Teacher Feature-Catherine Rivera
I am the oldest of three, first generation American from parents born in Ukraine. Both my parents were factory workers. All three of us grew up surrounded by art, music, and theater. We all played music, sang, danced, and performed in children’s theater and school productions. Each summer, my mother took all three of us to Atlantic City to perform on
the Steel Pier. Despite our lack of money, my mother always found inexpensive or free activities to develop our skills. My father survived the concentration camps before coming to the U.S. because he could create parts for broken machines and military vehicles. As a child I remember watching him make his own parts out of scrap metal to repair his car. I was fascinated by idea that he could make something out of nothing that actually worked. I got my love of working with metal from him. I attended a parochial school that did not have any of the arts. I liked to draw from life and the nuns gave me the job of decorating and designing all the bulletin boards. They gave me drawing paper and real art materials like paint, charcoal, and pastels, which my parents could not afford. I frantically used everything even though I did not have a clue what the proper way to do things was. That was my first art exhibition! I loved to draw and display new art and my teachers enjoyed my work.
WHAT INSPIRED YOU TO BECOME AN ART EDUCATOR?
I became interested in teaching art in 9th grade. I was in a public school and my art teacher encouraged me to practice and improve my drawing skills. I particularly loved drawing faces and he asked me to help other students. When I went to high school, which was in the next building, he asked me to come back to his class during my study hall to teach his students how to draw faces. I loved it and felt very special.
When I applied to college in N.Y., I double majored in Art and Theater, eventually dropping Theater and moving into getting a B.A. in Art Education. While I was in college, I took a job with the University to pay for my tuition and room and board and eventually my master’s degree majoring in painting and printmaking. I needed a 3-credit class to finish and decided to take a jewelry class. I was hooked. I loved taking an inflexible hard surface and making it look and feel fluid and soft. While continuing to work at the University, I began traveling the Northeastern U.S. doing art shows and selling my work for the next 14 years.
Along the way, I took more jewelry classes, taught art in a senior living facility and then at a private prep school for boys in New York. I eventually moved to Florida where my brother and sister attended UM. I loved to scuba dive and the underwater reefs were beautiful. I subbed and eventually got a 3100 job teaching Art at Homestead Junior High with M-DCPS. I have been teaching Art for 41 years, 33 of them at Glades Middle. When I began, there were no state art standards for Middle School, so I volunteered to help write them. I enjoyed working with all the art teachers and DAEA members. Our original ideas have gone through many changes and updates, but I am glad that I was part of that process. The continuous creativity and inspiration that I get from my students and art colleagues has made teaching a joy for so many years. As a long time member of DAEA, FAEA, and NAEA, I have enjoyed attending, teaching at and travelling to art conferences and teaching abroad with lots of talented art teachers. I loved being President of DAEA. I was thrilled to be honored by FAEA and NAEA for my accomplishments.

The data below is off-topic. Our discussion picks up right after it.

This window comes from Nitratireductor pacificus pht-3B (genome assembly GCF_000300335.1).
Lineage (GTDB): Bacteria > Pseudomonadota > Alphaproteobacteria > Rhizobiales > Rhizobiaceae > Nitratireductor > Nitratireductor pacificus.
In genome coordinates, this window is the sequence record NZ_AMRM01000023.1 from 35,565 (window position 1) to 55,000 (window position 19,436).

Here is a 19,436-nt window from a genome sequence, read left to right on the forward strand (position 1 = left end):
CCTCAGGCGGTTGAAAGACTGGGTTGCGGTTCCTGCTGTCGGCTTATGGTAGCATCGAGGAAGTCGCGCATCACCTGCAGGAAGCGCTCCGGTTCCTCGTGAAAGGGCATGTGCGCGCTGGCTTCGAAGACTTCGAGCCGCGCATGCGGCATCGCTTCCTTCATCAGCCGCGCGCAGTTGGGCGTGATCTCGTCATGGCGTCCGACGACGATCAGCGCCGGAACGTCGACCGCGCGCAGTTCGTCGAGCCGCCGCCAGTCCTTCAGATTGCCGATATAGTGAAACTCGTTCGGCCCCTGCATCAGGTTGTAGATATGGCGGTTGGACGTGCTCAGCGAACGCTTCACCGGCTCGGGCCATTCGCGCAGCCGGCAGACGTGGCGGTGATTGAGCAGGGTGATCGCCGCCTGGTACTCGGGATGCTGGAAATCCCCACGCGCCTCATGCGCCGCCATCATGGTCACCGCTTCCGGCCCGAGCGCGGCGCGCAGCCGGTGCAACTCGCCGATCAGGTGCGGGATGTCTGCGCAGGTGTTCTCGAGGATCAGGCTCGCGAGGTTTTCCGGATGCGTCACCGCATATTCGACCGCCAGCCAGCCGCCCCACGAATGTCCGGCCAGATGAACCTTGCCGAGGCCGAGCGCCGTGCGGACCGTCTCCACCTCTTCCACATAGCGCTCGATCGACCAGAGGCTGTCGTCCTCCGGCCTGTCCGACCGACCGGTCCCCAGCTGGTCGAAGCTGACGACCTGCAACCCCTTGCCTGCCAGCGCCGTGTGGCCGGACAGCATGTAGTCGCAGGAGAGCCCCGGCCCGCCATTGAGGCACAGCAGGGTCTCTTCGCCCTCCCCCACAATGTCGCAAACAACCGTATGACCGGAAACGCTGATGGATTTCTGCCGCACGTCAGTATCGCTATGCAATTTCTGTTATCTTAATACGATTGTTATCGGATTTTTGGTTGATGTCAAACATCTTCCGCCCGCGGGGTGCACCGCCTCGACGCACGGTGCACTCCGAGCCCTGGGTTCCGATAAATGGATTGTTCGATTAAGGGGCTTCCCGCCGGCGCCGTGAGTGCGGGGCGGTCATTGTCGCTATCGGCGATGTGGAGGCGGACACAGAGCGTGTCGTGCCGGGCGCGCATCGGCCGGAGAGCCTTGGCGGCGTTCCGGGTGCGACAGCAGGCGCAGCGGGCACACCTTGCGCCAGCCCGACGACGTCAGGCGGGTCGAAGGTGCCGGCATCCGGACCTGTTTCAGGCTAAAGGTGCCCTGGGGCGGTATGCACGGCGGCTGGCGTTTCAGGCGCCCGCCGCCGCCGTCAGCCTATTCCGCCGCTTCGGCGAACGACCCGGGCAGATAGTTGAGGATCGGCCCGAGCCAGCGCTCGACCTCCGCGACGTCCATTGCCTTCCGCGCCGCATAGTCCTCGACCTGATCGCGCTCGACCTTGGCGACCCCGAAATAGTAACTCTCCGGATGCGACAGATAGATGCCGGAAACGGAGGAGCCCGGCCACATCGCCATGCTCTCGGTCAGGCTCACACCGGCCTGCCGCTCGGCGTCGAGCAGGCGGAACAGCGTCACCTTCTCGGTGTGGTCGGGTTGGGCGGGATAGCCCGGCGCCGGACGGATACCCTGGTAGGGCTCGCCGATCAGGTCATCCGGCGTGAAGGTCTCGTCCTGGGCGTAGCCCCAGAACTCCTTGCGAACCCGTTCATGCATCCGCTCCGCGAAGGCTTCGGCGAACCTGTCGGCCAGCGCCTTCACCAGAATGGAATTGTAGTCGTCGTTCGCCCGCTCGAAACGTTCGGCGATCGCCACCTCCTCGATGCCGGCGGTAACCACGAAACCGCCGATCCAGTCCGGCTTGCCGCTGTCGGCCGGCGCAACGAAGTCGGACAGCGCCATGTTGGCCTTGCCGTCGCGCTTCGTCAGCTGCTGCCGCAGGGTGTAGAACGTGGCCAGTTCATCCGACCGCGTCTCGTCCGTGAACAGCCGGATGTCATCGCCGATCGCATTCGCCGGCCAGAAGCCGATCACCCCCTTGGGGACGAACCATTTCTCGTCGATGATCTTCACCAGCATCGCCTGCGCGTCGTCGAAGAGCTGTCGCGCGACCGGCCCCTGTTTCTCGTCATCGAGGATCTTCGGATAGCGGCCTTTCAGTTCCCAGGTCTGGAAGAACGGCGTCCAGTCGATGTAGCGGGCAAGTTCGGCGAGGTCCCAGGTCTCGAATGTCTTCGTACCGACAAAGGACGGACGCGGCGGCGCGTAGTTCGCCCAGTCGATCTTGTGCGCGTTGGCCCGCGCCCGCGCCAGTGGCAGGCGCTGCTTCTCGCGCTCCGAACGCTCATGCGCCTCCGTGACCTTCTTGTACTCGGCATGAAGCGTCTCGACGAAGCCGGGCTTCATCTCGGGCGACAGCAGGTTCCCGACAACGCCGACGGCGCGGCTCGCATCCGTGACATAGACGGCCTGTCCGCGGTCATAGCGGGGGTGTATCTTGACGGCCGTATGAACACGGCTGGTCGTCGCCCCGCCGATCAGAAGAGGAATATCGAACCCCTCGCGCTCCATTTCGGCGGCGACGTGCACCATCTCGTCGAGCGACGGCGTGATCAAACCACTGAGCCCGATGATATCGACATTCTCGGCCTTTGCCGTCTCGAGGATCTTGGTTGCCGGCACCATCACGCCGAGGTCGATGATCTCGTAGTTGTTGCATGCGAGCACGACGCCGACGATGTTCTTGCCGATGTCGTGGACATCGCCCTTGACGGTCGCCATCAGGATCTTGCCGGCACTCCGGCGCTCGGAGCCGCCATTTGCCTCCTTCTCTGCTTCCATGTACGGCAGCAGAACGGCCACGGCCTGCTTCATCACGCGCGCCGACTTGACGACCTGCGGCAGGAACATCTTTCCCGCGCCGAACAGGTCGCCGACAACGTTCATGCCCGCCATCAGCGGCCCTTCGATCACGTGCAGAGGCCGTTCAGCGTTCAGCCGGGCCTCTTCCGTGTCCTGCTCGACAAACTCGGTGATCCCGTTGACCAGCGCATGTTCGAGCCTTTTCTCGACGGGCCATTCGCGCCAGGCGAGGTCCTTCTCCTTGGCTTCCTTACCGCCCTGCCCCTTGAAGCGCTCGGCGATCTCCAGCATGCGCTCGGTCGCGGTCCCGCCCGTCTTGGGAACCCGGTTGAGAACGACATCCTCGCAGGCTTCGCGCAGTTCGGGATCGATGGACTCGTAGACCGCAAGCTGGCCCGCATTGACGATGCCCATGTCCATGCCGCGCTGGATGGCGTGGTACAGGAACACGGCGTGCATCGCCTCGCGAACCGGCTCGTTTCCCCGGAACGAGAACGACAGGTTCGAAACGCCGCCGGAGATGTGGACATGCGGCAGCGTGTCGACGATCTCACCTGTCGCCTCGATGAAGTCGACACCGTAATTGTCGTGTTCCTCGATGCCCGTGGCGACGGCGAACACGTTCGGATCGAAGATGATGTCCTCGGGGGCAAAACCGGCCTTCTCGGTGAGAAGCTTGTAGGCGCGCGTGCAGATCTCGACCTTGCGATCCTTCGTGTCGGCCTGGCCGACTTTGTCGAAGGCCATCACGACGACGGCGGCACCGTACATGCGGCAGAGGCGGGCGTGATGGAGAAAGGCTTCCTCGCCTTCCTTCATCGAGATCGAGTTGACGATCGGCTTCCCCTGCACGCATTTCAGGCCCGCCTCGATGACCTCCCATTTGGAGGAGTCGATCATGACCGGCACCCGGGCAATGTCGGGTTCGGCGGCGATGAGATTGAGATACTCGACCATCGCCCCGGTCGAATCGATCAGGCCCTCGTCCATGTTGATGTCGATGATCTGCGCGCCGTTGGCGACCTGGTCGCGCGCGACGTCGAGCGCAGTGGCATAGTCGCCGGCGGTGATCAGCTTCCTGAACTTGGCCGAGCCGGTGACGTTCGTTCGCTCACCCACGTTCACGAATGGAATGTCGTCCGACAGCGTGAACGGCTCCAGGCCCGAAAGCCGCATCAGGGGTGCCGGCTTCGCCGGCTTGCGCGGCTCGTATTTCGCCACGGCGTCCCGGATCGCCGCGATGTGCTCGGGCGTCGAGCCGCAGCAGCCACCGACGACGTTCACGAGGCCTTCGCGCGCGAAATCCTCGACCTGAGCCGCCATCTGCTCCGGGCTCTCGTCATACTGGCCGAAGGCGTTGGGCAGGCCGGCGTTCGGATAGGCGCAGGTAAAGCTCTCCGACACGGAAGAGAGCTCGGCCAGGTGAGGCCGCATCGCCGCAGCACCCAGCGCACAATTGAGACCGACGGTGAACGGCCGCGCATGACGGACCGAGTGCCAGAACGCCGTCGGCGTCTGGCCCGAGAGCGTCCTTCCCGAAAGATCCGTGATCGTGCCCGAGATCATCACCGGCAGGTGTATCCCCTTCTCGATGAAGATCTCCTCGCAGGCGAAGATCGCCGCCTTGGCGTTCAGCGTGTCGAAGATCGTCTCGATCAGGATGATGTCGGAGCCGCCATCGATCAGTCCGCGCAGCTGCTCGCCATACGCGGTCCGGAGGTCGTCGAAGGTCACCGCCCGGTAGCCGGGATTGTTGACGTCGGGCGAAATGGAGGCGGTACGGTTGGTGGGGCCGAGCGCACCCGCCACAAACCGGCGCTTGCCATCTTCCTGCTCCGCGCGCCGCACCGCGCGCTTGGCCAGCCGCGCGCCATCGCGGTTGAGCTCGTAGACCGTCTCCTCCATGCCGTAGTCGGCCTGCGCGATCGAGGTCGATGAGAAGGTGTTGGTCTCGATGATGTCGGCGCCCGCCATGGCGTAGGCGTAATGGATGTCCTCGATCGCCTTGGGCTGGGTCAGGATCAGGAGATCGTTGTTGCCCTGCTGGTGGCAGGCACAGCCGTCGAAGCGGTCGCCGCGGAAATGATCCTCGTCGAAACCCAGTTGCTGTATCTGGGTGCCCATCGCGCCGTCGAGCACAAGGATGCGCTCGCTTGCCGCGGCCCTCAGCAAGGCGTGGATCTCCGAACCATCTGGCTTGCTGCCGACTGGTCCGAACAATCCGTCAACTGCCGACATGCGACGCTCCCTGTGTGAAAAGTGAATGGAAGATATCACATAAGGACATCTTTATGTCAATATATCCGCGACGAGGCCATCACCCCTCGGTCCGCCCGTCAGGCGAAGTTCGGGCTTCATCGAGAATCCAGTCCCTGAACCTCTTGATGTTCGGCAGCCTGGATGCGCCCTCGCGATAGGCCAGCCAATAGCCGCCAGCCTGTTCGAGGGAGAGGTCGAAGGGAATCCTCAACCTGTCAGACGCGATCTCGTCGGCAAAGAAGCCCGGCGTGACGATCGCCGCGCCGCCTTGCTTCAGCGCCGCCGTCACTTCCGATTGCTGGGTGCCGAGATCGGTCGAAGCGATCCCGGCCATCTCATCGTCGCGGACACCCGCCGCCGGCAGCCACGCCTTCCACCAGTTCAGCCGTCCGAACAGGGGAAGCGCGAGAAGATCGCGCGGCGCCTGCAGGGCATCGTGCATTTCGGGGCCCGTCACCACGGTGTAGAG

It is my dream to continue making jewelry after I retire this year. You can follow me on my Facebook page: “Flowing with Pearls”.
HAVING LUNCH WITH AN ARTIST
I would love to have had lunch with Zaha Hadid. Her sculptural forms are so flowing and graceful. I would ask her about her inspiration. I would also like to travel back to ancient Egypt and study the gold and silversmithing techniques that were used to create the burial masks. I am fascinated by all jewelry and body ornament from the past.
PERSONAL AND PROFESSIONAL GOALS
I have had so many proud art moments during my career: seeing my students find success, win awards, exhibit their work, continue their artistic lives, leading the Glades Fine Arts Department for 30 years, being elected President of DAEA, helping and mentoring other art teachers, teaching students and teachers and seeing them create their own work, making jewelry and having people love it enough to buy and wear it, and having students keep in touch with me long after I was their teacher, telling me that I have made a difference in their lives.